The big question in Detroit in the fall of 1934 had nothing to do with the troubled state of the world. Rather, the fans of the Detroit Tigers wanted to know whether their star first baseman, Hank Greenberg, was going to play on the Jewish High Holy Days. After all, the Tigers were in first place and they were contesting the New York Yankees for the pennant.
The four men who planned to blow up two synagogues in the Bronx "wanted to commit jihad," the New York Police commissioner said.
Some still affectionately refer to the game that they and top coaches such as Red Sarachek and Red Auerbach developed -- emphasizing teamwork, crisp passing and defense -- as "Jew ball."
"It's an attempt at a bit of nostalgia," said Abe Glazer (Haaren High School, '49) as he shuffled into a courtyard ringed with banners identifying high schools -- DeWitt Clinton, Erasmus Hall High, New Dorp -- where former bobby-soxers sat with Shofar hot dogs or lined up at a vintage Carvel Ice Cream cart as a sextet of alumni/musicians whomped out big band sounds.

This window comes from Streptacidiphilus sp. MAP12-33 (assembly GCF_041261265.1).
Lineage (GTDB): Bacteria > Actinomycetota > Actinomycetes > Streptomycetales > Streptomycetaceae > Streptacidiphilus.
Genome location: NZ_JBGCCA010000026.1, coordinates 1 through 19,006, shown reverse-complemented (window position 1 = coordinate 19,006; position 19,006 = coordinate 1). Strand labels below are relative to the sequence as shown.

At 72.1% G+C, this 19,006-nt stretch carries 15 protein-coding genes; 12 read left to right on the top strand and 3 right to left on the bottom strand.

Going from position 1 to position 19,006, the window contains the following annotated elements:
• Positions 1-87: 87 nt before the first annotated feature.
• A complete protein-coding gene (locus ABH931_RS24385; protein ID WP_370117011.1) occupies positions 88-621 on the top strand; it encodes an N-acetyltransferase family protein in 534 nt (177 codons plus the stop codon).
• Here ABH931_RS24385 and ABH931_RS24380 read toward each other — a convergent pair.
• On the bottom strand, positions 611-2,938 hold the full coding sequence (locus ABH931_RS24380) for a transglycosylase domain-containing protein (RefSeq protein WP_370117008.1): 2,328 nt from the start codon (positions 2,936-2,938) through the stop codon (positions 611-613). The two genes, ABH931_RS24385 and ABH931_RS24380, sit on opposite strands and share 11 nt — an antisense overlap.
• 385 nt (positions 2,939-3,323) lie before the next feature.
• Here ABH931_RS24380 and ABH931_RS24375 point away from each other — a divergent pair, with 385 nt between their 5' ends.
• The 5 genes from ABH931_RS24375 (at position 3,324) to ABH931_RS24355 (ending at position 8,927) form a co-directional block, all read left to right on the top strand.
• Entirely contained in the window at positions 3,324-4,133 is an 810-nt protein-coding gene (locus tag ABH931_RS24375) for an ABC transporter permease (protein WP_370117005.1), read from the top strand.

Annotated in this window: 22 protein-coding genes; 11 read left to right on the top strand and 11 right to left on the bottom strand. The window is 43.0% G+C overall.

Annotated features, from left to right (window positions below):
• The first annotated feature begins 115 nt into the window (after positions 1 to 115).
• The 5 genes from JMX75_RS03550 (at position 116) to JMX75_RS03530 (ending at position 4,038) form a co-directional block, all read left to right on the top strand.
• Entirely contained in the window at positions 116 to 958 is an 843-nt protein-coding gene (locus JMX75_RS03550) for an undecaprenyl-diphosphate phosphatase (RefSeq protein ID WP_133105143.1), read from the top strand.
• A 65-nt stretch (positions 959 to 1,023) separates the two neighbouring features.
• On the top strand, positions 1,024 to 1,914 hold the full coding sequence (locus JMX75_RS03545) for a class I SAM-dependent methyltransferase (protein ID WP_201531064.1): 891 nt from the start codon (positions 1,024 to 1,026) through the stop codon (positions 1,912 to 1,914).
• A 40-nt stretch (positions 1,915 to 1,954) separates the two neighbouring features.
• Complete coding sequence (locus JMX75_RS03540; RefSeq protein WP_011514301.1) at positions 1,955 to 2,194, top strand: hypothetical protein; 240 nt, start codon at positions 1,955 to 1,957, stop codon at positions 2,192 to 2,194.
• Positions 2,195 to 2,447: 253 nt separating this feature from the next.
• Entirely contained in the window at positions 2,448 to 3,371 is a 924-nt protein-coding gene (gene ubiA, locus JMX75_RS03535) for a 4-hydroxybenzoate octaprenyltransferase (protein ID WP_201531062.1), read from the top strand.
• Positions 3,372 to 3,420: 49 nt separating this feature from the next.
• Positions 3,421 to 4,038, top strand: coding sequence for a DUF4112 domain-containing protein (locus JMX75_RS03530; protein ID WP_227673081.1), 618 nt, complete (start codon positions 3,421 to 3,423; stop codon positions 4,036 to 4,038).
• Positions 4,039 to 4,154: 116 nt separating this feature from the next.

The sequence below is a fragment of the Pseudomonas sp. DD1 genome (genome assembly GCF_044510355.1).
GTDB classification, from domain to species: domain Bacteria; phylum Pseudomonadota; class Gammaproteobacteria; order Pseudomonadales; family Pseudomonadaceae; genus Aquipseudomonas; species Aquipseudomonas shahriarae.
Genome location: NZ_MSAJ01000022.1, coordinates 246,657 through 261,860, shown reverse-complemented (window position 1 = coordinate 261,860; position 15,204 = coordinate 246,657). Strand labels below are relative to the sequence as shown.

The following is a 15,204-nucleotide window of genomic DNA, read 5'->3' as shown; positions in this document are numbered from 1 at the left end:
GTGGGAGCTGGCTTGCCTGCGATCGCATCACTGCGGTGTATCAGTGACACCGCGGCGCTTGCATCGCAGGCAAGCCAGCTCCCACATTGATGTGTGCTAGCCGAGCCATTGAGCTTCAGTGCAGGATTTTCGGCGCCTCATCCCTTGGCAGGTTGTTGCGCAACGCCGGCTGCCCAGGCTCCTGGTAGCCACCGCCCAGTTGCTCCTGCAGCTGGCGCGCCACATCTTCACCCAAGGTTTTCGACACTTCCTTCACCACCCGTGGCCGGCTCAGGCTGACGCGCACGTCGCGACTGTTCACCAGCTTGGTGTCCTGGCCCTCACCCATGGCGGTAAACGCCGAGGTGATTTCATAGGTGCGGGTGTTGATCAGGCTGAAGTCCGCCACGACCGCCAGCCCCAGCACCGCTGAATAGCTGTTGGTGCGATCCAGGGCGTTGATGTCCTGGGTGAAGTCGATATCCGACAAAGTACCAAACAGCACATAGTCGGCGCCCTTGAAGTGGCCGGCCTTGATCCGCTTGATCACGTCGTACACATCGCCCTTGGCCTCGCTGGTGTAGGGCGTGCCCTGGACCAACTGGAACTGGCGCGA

"What the graphic novel has done is make it clear we're dealing with an art form," said Maggie Thompson, editor of Comics Buyer's Guide.
Only so much can be written about a Jewish girl from the Bronx, says writer-director Amy Heckerling. Only so many scripts can begin, "Interior. Candy Store - Queens."
Like a box of candy, this numbered collection of memories and anecdotes is best eaten slowly, the better to digest each morsel.